Government Trying to Take Man’s Home over Overgrown Grass

Overgrown bushes and grass in South Bend, In., June 26, 2019 (Joshua Lott/Reuters)

It may be illegal, because it could violate our Eighth Amendment protections against excessive fines.

The city of Dunedin, Fla., told a man that it is going to take his home if he cannot pay the $30,000 in fines that he owes because his grass grew too long.

Yes — $30,000 for tall grass.

According to an article in Reason, Jim Ficken left his house in the care of a friend while he went to take care of his late mother’s estate following her death. Then, that friend died, and there was no one cutting the grass. It grew to ten inches, so city officials started fining him $500 per day — which has added up to $30,000, money that Ficken says he does not have.

“Do you have $30,000 laying around?” Ficken asked John Stossel in a video.

Ficken’s lawyer, Ari Bargil, claims that the city could have handled the (gasp!) long grass in a different way.

“The city has gone nuclear!” Bargil said. “$500 per day for the violation of having tall grass. . . . They could have done what their own ordinances permit them to do: hire a lawn service to come out and mow the grass. Then send Jim a bill for 150 bucks. But they didn’t do that.”

According to Stossel’s piece, the city’s level of fining has gone up astronomically: Eleven years ago, it fined people only $34,000, but that number shot up to a whopping $1.3 million last year.

“I got violated for a lawn mower in my yard!” one resident, who claimed she was fined $32,000, said. “They violated me for a hole the size of a quarter in my stucco. . . . They find people they can pick on . . . and they keep picking on them.”

Now Reason reports that the city has insisted to reporters (via a public-relations firm that cost it $25 grand) that the city “has no desire to impose large fines,” simply to “ensure that Dunedin is a high-quality community.”

I call B.S. After all, do you know what is the highest quality of community? One where a man who is dealing with multiple deaths of people close to him is not punished for having difficulty dealing with the logistics of it by having his home taken away. (Just a thought!)

Now, not only is what’s happening to Ficken enraging, it may also be illegal — because it could violate our Eighth Amendment protections against “excessive fines.” In fact, that’s exactly what his lawyers at the Institute for Justice (who are helping him for free) are arguing.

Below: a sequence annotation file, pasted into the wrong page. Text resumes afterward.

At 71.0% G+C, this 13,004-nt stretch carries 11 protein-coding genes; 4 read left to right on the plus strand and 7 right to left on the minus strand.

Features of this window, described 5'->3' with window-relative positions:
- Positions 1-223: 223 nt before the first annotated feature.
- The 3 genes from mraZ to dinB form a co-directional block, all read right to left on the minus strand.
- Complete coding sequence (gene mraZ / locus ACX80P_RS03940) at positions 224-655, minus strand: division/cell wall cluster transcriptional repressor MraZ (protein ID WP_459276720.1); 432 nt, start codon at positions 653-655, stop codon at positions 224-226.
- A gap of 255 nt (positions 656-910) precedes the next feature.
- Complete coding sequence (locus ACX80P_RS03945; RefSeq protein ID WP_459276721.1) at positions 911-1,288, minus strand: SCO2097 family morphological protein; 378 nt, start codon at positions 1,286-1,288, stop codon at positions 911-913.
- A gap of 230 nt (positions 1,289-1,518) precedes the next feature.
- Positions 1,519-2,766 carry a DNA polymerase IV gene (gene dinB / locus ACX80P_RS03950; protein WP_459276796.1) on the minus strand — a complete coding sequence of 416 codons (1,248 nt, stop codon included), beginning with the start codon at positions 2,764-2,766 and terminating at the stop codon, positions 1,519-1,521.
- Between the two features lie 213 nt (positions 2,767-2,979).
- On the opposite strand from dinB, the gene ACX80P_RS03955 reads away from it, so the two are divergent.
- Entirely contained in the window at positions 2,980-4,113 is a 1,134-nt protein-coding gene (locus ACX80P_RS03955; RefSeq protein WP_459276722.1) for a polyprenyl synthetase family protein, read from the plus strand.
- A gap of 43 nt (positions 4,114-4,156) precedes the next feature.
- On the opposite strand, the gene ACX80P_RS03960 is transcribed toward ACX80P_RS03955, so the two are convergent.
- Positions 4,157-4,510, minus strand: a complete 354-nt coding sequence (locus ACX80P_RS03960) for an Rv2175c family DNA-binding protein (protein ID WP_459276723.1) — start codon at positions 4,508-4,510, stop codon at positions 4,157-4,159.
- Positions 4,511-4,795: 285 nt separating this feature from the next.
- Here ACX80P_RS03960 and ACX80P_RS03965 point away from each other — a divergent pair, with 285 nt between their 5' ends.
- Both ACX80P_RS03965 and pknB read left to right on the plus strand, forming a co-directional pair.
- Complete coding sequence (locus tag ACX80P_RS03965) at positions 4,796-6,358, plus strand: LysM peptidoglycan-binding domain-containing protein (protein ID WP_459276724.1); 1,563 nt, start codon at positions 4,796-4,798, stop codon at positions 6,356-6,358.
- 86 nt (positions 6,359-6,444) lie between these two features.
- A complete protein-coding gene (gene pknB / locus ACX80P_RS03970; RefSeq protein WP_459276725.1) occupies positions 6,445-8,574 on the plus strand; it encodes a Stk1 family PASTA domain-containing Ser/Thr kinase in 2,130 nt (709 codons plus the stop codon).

Yep. According to Bargil, the Founding Fathers “recognized that the ability to fine is the ability to cripple,” that “it’s one of the ways, other than incarceration, that government can really oppress.”

Honestly, if this instance were not a case of “excessive fines,” I certainly don’t know what would be. Too-tall grass might be a little ugly looking, but I highly doubt even the most stuck-up Dunedin residents would say that an appropriate punishment for the, um, perpetrator (?) would be to fine him so badly that he deserves to lose his home.

What’s more, I am almost certain that the courts will agree. In January 2018, in a case called Timbs v. Indiana, the Supreme Court ruled that local and state governments must comply with the Eighth Amendment’s ban on “excessive fines,” which The Atlantic called “a historic precedent against policing for profit,” because, before that case, “the excessive-fines clause in the Constitution’s Eighth Amendment had languished in obscurity.”

With our rights in that area recently reaffirmed, I would guess that what happened to Ficken is definitely going to turn out to be illegal. After all, as Bargil pointed out, the city could have simply hired someone to cut the grass and sent Ficken a bill — and, using math, charging someone $30,000 or his home to solve a problem that could have been solved for less than a couple hundred bucks is the definition of “excessive.” It’s clear that the city was using the fines not because it was dealing with some sort of atrocity that it could not deal with any other way, but simply as a way to take cash from a resident who happened to be struggling with so much loss in his personal life.

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